12. 12. Is EQUAL really FAIR? Jen Gualtieri used with permission 2012 12
  13. 13. Now this is abetter “FIT”! Jen Gualtieri used with permission 2012 13
  14. 14. for Education IN OUTApplying Knowledge Regurgitating factsProblem Solving Rote learningDialogue LectureFacilitating TellingCritical Thinking MemorizingSimulation ObservationTeams Passive listeningHands On One size fits allIndividualized Learning Jen Gualtieri used with permission 2012 14
  15. 15. Establishing Curricular Priorities Nice to know Foundationalconcepts and skills Enduring understandings Jen Gualtieri used with permission 2012 15
  16. 16. Planning a Focused Curriculum Means –At the Very Least—Clarity About What Students Should … Jen Gualtieri used with permission 2012 16
  17. 17. KNOW Facts, names, dates, places, information• There are 50 states in the US• Thomas Jefferson• 1492• Names & descriptions of the body systems• The multiplication tables• Names & examples of the food groups Jen Gualtieri used with permission 2012 17
  18. 18. UNDERSTANDEssential truths that give meaning to the topicStated as a full sentenceBegin with, “I want students to understand THAT…” (not HOW… or WHY… or WHAT)– Multiplication is another way to do addition.– People migrate to meet basic needs.– All cultures contain the same elements.– Entropy and enthalpy are competing forces inthe natural world.– Voice reflects the author. Jen Gualtieri used with permission 2012 18
  19. 19. Be able to DOSkills (basic skills, skills of the discipline, independence, social skills, skills of production)Verbs or phrases (not the whole activity)– Analyze– Solve a problem to find perimeter– Write a well supported argument– Evaluate work according to specific criteria– Contribute to the success of a group or team– Use graphics to represent data appropriately Jen Gualtieri used with permission 2012 19
  20. 20. MOVIE TIME!From the BLIND SIDE . . .• What does this mom model that we should remember to do? Jen Gualtieri used with permission 2012 20
  21. 21. Quality Differentiation“Teaches Up” and ensures “Respectful Tasks” (based on essential understandings, equally engaging, requiring high level thought for all students). Jen Gualtieri used with permission 2012 21
  22. 22. What does it mean to TEACH UP?TASKS• Clear KUDs• Require careful thought• Focus on understanding• Problems to solve / Issues to address• Use key knowledge & skills to explore or extend understandings• Authentic• Require support, explanation, application, evaluation, transfer• Criteria at or above “meets expectations”• Require metacognition ***Always teach up – NEVER water down!*** Jen Gualtieri used with permission 2012 22
  23. 23. Start slowly. Lead your students—make them your partners. Plan the details carefully & at a pace that works for you.Rehearse and review. Be reflective-celebrate successes and learn from rough spots. Remember what you want toaccomplish and whyJen Gualtieri used with permission 2012 it matters! 23
  24. 24. An Example Model for “Teaching Up” Jen Gualtieri used with permission 2012 24
  25. 25. • What is Socratic seminar?• Extended discussion among students about a common text based on an overarching, open- ended question.• Does not end with question being answered, but with further questions being raised.• Students practice developing in-depth understandings of a text or issue through cooperative discussion. Jen Gualtieri used with permission 2012 25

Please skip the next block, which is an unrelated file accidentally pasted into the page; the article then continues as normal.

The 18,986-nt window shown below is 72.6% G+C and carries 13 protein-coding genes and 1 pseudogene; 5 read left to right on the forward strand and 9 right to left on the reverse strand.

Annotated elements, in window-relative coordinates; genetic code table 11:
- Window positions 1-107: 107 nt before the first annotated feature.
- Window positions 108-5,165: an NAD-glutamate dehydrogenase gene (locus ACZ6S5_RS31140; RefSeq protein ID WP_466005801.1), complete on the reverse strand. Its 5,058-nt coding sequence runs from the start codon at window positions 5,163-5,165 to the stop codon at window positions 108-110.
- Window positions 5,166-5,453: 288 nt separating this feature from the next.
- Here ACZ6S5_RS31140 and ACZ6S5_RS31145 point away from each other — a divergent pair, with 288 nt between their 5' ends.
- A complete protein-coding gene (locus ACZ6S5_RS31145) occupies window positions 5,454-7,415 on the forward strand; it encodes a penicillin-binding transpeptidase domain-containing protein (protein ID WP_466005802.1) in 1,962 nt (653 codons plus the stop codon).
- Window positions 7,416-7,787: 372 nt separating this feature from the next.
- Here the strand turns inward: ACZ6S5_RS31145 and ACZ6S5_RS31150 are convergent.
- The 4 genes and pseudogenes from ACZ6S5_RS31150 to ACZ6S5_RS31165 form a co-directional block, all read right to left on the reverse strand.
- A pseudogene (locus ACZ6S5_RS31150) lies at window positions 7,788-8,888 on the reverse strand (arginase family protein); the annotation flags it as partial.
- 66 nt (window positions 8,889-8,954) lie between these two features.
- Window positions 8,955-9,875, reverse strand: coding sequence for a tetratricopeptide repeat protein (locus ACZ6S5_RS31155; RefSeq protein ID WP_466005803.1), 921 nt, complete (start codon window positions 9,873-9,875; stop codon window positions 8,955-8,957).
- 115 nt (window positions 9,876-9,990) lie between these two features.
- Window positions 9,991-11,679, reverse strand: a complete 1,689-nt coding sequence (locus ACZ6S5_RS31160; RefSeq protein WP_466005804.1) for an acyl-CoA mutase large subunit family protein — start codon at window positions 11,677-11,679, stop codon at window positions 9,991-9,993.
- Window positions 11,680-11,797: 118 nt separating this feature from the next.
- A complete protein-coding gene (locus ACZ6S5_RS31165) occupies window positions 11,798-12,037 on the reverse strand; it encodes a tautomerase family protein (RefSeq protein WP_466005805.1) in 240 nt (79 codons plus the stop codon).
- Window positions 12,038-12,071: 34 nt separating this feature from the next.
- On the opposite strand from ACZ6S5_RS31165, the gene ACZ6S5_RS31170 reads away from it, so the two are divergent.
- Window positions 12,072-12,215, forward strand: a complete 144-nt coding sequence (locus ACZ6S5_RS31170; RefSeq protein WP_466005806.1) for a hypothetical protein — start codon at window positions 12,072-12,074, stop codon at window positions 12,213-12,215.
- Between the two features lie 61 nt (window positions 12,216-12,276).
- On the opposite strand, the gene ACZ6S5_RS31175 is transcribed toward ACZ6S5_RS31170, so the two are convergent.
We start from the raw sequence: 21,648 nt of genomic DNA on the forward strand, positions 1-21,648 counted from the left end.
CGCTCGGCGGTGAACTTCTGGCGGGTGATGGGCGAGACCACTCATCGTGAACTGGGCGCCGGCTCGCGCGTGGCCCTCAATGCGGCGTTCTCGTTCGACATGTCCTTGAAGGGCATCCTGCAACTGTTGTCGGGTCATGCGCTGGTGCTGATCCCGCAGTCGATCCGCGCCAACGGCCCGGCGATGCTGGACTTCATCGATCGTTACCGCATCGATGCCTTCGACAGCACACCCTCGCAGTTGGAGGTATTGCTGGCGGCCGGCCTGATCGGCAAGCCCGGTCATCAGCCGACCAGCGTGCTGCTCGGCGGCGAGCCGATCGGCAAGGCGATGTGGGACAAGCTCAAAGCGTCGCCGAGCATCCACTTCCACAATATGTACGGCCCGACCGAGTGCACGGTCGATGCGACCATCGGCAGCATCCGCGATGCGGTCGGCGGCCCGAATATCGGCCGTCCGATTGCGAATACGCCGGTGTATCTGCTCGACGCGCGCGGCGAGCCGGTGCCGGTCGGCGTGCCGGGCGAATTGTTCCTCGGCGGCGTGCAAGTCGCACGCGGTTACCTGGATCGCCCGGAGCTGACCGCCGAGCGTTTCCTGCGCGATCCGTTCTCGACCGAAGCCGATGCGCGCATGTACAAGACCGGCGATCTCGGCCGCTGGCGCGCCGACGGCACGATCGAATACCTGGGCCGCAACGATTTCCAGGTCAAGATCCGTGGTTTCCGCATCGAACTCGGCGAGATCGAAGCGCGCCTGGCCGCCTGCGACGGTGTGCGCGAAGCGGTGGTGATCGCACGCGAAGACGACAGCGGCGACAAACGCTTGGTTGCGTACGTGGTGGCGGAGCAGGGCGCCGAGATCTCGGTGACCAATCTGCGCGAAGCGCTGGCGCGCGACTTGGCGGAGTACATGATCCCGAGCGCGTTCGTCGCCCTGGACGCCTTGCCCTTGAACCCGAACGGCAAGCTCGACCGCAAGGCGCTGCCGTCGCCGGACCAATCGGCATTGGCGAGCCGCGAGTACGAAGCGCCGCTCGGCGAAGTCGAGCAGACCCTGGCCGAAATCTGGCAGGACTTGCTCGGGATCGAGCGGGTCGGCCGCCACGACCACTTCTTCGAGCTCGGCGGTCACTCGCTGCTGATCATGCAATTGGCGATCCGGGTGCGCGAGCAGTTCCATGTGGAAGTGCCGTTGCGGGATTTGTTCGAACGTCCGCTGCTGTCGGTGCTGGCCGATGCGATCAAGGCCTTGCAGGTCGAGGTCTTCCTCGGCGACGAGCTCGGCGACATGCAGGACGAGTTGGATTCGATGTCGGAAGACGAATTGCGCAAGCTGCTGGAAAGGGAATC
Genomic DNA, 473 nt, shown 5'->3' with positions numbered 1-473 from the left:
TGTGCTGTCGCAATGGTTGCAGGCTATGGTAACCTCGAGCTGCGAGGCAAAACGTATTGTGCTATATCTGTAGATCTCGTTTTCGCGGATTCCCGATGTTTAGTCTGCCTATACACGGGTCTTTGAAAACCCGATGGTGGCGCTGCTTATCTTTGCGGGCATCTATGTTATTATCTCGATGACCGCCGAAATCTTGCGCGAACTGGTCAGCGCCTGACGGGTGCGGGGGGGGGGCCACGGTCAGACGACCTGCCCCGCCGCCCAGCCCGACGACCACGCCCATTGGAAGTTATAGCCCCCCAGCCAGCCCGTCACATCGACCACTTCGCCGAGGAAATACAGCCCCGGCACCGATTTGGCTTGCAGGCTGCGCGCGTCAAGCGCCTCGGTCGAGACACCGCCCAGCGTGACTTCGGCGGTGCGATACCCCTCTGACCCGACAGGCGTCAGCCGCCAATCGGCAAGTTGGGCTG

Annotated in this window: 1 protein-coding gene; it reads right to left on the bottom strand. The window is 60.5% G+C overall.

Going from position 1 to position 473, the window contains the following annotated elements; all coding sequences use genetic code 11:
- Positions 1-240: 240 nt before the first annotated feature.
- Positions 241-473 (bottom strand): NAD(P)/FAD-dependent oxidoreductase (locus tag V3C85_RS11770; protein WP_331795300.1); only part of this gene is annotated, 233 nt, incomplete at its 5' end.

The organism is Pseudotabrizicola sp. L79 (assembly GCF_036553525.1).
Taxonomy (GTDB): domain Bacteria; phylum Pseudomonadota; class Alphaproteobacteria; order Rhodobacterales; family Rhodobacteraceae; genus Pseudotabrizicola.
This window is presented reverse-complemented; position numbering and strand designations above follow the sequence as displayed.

26. 26. History of Socratic seminar•Socrates 470-399 BCE•“I only know that I know nothing.”•Midwife•Socratic method of inquiry problem solving through series of questions Jen Gualtieri used with permission 2012 26
  27. 27. • Seats must be in a circle.• Only one person may speak at a time.• Do not interrupt.• Comments must be respectful in tone and content.• Comments about the text should be supported with specific examples.• Speak to one another, not the teacher Jen Gualtieri used with permission 2012 27
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  29. 29. The Road Not Taken by Robert FrostTwo roads diverged in a yellow wood, And both that morning equally layAnd sorry I could not travel both In leaves no step had trodden black.And be one traveler, long I stood Oh, I kept the first for another day!And looked down one as far as I could Yet knowing how way leads on to way,To where it bent in the undergrowth I doubted if I should ever come back.Then took the other, as just as fair, I shall be telling this with a sighAnd having perhaps the better claim, Somewhere ages and ages hence:Because it was grassy and wanted wear; Two roads diverged in a wood, and I –Though as for that, the passing there I took the one less traveled by,Had worn them really about the same, And that has made all the difference. Jen Gualtieri used with permission 2012 29
  30. 30. Level One Questions– Gather and recall information– May be used to clarify information, sequence, and/or details• What is the definition of diverge?• How does Frost describe the two roads? Jen Gualtieri used with permission 2012 30
  31. 31. Level Two Questions- Make sense of gathered information- May be helpful for analyzing information related to the opening question • What are the similarities and differences in the two roads? Jen Gualtieri used with permission 2012 31
  32. 32. Level Three Questions- Most effective for seminar- Require us to apply and evaluate information- Leads to rich and significant details • In the Road Not Taken, is the poet ambivalent, self-assured, regretful, or adventuresome? Jen Gualtieri used with permission 2012 32
  33. 33. • Today’s SeminarWhat is the relationshipbetween conformity and individualism? Jen Gualtieri used with permission 2012 33
  34. 34. Jen Gualtieri used with permission 2012 34